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* [bug] renice not POSIX compliant
@ 2019-09-14 13:55 Stephane Chazelas
  2019-11-08 11:08 ` Karel Zak
  0 siblings, 1 reply; 2+ messages in thread
From: Stephane Chazelas @ 2019-09-14 13:55 UTC (permalink / raw)
  To: util-linux

Hi, there are a few POSIX compliance issues with the "renice"
command from util-linux.

First and more importantly, per POSIX, like for "nice", "-n"
is meant to take an "increment"/"adjustment", not an absolute
value.

As in

renice -n 5 "$pid"

is meant to increase the nice value by 5. While the traditional,
BSD-style:

renice 5 "$pid"

sets its absolute value to 5.

util-linux added "-n" in 2009 for POSIX compliance (see
https://git.kernel.org/pub/scm/utils/util-linux/util-linux.git/commit/?id=7cfbafda9c484a8cadefc47ee115086e803d9391),
but the "-n" is just ignored. Since 2010, the --help message
does say that -n/--priority takes an "increment"
(https://git.kernel.org/pub/scm/utils/util-linux/util-linux.git/commit/?id=296351b0f112c821bffbe8ce7aa35d716251051d)
but that's not what happens in practice (it still sets the
niceness to the value specified).

$ nice -n 1 sh -c 'renice -n 2 "$$"; ps -o nice,comm -p "$$"; exit'
29606 (process ID) old priority 1, new priority 2
 NI COMMAND
  2 sh


Also, a POSIX renice utility is meant to parse the options the
usual (getopt(3)) way. In particular,

renice -gn 1 -- 123

Is meant to increase the niceness of pgid 123 by 1, but fails in
util-linux renice.

$ renice -gn 1 -- "$$"
renice: invalid priorty '-gn'
Try 'renice --help' for more information.

-p, -g, -u are meant to specify how *all* operands are to be
interpreted, they are not options that take arguments.

renice +1 123
renice +1 123 -u me

are unspecified by POSIX, so it's fine for util-linux to handle
the BSD way, but

renice -n 1 -u me -p 123

Is meant to increase the niceness of users "me", "-p" and "123".

Also, calling it "--priority" is quite misleading as the
niceness is rather the opposite of priority. GNU "nice" uses
"--adjustment" as the long-option equivalent of "-n" (note that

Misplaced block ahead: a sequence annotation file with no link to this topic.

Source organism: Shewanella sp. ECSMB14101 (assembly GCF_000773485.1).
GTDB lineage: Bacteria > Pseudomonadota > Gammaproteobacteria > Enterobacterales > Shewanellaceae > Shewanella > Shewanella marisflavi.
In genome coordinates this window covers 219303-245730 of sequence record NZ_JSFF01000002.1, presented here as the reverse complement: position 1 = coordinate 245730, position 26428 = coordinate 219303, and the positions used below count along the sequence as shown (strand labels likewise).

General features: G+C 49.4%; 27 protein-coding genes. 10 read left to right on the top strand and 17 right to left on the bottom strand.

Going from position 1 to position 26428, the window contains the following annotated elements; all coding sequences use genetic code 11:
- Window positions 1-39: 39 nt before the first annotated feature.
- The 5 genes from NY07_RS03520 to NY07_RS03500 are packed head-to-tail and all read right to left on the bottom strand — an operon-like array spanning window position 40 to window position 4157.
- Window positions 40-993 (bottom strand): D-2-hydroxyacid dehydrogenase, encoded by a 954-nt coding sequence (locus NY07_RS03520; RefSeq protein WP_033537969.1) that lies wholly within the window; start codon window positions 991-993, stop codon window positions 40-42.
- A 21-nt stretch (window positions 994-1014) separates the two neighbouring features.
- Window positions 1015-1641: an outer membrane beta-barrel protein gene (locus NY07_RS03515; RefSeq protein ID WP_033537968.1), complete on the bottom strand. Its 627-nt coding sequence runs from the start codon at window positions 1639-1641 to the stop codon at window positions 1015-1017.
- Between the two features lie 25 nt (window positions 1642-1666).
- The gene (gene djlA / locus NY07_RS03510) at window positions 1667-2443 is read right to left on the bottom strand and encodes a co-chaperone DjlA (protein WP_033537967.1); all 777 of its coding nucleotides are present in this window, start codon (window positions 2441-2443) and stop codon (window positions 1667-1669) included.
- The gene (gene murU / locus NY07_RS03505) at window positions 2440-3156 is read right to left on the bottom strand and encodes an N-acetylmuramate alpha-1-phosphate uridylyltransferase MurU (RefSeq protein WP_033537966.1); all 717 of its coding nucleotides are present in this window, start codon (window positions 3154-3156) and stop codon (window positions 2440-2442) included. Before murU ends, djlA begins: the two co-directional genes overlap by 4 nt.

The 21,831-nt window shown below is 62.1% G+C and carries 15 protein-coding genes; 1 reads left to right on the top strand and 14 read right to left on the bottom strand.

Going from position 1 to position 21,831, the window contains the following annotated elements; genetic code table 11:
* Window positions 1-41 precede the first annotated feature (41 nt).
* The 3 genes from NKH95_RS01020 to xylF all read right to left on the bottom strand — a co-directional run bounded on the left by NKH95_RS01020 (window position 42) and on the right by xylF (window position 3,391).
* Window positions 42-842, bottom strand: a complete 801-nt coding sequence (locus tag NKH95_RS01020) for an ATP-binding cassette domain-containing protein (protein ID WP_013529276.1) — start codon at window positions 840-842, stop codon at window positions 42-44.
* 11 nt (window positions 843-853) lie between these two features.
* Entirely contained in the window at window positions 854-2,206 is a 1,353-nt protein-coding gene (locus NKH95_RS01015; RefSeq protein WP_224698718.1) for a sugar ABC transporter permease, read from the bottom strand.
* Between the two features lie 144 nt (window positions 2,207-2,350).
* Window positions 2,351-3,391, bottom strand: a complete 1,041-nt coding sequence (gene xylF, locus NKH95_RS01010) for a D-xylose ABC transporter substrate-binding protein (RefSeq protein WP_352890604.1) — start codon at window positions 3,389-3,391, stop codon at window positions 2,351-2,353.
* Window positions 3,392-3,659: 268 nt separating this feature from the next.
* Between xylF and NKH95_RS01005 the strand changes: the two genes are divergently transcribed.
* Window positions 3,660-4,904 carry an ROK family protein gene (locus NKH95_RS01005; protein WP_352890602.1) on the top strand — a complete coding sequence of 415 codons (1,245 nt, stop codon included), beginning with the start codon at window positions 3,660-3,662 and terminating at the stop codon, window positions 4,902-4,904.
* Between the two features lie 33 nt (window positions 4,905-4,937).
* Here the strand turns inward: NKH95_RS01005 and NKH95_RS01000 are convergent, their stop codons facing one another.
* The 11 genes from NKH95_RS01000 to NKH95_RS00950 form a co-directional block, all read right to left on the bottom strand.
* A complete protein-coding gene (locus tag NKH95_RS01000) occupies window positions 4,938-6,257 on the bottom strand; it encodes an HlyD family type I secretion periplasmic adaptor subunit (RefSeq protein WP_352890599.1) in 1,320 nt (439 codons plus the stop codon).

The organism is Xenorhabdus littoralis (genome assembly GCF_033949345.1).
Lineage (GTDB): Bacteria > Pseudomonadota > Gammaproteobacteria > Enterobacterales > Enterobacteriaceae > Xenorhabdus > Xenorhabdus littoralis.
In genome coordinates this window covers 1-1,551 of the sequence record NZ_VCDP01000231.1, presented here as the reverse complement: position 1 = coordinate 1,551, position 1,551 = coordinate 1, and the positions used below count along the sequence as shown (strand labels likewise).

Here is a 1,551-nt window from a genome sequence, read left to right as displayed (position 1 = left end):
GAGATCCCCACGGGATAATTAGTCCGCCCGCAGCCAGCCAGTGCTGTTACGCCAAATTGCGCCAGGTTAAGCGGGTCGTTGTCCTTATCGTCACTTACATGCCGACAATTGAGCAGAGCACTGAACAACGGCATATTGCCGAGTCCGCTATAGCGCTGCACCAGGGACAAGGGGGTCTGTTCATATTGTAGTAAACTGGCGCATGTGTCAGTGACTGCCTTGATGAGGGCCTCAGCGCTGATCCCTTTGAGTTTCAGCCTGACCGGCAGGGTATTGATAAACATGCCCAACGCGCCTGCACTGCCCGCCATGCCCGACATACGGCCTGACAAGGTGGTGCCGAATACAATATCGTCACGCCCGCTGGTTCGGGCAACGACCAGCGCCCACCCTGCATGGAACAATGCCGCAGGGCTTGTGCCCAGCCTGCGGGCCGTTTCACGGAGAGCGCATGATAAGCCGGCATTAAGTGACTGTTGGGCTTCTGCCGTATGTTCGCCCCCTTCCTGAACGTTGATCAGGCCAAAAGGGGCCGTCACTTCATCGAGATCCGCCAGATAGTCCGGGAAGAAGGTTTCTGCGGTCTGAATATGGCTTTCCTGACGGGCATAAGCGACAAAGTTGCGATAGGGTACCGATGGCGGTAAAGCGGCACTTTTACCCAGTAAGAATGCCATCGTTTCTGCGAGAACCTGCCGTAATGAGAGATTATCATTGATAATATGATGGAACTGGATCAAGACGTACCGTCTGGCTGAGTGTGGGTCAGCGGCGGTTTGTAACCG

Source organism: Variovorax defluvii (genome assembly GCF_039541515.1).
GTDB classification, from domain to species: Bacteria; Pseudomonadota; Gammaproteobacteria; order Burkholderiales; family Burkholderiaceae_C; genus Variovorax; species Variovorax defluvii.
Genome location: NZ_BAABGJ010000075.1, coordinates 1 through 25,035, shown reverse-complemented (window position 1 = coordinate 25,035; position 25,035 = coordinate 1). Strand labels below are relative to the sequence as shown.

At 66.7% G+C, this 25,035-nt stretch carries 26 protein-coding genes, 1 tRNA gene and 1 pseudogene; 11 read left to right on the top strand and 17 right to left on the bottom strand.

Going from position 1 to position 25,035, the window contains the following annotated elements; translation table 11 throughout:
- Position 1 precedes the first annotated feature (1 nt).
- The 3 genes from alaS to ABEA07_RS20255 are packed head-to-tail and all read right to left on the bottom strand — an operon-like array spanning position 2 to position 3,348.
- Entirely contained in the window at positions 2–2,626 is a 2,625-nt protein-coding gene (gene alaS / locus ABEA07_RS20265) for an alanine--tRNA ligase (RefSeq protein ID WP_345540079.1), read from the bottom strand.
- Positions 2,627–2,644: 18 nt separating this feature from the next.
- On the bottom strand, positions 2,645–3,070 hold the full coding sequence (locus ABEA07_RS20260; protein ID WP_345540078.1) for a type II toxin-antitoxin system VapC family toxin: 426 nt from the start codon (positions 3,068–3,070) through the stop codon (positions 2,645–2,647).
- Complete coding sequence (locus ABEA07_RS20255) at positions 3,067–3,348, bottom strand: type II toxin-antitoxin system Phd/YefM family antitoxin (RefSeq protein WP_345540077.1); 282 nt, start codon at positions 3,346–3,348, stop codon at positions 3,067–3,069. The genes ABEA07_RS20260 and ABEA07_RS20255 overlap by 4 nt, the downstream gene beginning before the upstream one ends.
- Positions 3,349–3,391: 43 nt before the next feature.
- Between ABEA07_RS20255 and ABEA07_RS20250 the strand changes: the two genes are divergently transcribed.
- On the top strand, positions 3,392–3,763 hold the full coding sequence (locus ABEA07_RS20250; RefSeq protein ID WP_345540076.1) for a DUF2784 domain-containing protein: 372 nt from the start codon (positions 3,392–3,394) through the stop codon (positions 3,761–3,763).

FreeBSD also calls it "priority" though)..

IMO, the best way to handle it would be to do a BSD-style
parsing when the first argument matches the [-+]?\d+ RE, and do
a POSIX getopt_long parsing otherwise with:

Change the (POSIX style) options to:

  -n/--adjustment <num>: niceness increment
  -v/--value (deprecated: --priority) <num>: exact niceness value
  -g/--pgrp (no arg): interpret operands as gids.
  -u/--user (no arg): interpret operands as user names/ids
  -p/-pid (no arg): interpret operands as pids.
  --help/--version...

And keep the

renice niceness [[-p/--pid] pid ...] [[-g/--pgrp] pgid ...] [[-u/--user] user ...]

usage for backward compatibility and BSD compatibility.

Note that there's currently a bug in the latest version of the
POSIX specification in that it says that positive increments
should *decrease* the niceness
(http://austingroupbugs.net/view.php?id=1286).

See
https://unix.stackexchange.com/questions/541673/how-do-i-start-a-shell-the-way-all-the-processes-ran-from-within-it-and-processe/541691#541691
for more details.

-- 
Stephane


^ permalink raw reply	[flat|nested] 2+ messages in thread

* Re: [bug] renice not POSIX compliant
  2019-09-14 13:55 [bug] renice not POSIX compliant Stephane Chazelas
@ 2019-11-08 11:08 ` Karel Zak
  0 siblings, 0 replies; 2+ messages in thread
From: Karel Zak @ 2019-11-08 11:08 UTC (permalink / raw)
  To: Stephane Chazelas; +Cc: util-linux